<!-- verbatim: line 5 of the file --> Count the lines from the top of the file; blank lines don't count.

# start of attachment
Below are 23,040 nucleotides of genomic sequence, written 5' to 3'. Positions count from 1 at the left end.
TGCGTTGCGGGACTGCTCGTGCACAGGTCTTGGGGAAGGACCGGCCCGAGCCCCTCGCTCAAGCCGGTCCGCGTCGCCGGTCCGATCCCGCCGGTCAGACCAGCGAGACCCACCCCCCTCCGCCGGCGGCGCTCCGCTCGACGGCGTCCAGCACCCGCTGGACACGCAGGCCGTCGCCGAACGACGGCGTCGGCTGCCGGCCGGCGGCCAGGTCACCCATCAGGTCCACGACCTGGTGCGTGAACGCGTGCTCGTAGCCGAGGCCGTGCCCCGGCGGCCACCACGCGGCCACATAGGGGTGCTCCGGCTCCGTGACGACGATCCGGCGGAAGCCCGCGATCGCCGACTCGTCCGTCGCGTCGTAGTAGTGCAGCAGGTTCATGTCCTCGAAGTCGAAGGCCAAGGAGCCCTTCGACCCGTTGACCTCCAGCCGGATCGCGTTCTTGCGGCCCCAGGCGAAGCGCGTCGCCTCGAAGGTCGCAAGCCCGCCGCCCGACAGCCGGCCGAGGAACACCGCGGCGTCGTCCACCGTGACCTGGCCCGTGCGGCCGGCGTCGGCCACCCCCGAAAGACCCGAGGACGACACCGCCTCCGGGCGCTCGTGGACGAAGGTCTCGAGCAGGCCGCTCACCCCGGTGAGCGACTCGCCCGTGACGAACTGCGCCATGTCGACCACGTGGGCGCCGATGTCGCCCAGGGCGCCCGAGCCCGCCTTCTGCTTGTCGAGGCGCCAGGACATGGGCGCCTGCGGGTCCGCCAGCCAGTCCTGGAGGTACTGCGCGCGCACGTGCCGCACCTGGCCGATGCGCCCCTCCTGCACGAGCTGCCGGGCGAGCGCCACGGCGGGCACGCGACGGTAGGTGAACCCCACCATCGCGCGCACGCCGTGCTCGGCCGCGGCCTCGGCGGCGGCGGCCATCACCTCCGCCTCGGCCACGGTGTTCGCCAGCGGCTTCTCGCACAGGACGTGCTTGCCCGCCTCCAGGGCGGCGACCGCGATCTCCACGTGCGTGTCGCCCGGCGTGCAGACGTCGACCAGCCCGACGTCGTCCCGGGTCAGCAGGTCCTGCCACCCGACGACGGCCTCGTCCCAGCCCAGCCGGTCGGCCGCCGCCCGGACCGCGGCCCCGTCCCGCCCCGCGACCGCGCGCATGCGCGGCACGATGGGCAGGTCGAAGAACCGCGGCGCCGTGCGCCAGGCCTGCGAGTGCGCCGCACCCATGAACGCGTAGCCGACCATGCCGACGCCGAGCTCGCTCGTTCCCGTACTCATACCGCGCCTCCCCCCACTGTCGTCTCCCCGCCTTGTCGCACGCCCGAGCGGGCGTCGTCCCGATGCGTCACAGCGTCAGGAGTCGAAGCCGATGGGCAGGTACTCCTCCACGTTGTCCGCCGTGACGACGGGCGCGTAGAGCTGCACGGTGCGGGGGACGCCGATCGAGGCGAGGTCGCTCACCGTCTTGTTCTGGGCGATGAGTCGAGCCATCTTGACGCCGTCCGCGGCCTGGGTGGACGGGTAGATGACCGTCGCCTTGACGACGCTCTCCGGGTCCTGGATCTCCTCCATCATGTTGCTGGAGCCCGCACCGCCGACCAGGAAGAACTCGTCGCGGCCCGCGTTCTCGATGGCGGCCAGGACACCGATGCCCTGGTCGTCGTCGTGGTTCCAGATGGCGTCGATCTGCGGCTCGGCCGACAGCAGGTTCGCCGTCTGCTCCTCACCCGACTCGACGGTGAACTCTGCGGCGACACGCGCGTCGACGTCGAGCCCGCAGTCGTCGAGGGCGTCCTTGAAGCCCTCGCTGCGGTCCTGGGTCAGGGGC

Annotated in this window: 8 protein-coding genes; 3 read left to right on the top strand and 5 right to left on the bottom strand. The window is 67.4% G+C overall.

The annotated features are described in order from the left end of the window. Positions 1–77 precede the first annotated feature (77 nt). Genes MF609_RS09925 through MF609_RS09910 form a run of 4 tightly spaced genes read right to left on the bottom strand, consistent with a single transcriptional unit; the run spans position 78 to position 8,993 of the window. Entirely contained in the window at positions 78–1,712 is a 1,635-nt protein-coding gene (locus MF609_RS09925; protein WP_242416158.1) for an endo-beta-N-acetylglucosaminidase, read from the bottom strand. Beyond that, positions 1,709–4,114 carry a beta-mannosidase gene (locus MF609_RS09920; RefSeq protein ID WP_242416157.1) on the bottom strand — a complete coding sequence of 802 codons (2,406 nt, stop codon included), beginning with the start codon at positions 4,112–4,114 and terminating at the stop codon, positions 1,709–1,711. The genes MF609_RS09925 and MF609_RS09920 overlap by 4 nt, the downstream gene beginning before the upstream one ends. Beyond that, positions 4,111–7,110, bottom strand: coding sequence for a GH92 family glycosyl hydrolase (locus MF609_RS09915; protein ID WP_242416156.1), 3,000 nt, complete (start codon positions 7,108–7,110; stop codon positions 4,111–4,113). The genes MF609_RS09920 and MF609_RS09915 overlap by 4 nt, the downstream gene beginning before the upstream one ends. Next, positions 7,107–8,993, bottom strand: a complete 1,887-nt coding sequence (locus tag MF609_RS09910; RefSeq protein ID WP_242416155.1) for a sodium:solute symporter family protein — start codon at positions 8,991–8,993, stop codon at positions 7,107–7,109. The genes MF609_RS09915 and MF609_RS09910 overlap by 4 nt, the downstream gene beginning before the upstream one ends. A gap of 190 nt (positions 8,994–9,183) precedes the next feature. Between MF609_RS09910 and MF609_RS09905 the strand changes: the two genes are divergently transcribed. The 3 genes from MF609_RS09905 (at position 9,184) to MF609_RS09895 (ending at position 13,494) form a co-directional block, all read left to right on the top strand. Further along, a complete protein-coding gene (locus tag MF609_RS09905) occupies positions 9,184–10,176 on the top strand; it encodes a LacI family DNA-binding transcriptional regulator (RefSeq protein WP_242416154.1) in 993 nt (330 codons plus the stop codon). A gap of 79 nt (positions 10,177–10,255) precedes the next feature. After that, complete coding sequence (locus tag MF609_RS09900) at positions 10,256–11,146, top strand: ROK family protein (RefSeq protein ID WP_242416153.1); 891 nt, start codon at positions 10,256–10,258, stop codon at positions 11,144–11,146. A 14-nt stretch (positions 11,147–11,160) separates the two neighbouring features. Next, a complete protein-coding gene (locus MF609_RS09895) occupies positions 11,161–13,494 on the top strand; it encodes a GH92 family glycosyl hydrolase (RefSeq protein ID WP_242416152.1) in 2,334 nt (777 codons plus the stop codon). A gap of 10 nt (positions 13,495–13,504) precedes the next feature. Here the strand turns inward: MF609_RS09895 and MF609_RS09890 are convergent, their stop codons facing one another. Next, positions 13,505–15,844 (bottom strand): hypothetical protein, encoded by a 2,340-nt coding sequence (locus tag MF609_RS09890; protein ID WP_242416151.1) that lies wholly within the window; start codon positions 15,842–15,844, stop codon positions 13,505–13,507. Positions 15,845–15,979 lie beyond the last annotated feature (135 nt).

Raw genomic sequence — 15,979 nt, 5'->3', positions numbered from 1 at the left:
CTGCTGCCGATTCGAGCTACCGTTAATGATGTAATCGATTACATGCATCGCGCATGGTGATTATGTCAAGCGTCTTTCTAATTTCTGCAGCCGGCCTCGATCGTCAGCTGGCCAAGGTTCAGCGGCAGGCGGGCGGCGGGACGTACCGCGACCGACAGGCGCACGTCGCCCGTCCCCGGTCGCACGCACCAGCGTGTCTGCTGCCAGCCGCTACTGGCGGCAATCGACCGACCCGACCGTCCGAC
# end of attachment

Raw genomic sequence — 15,979 nt, 5'->3', positions numbered from 1 at the left: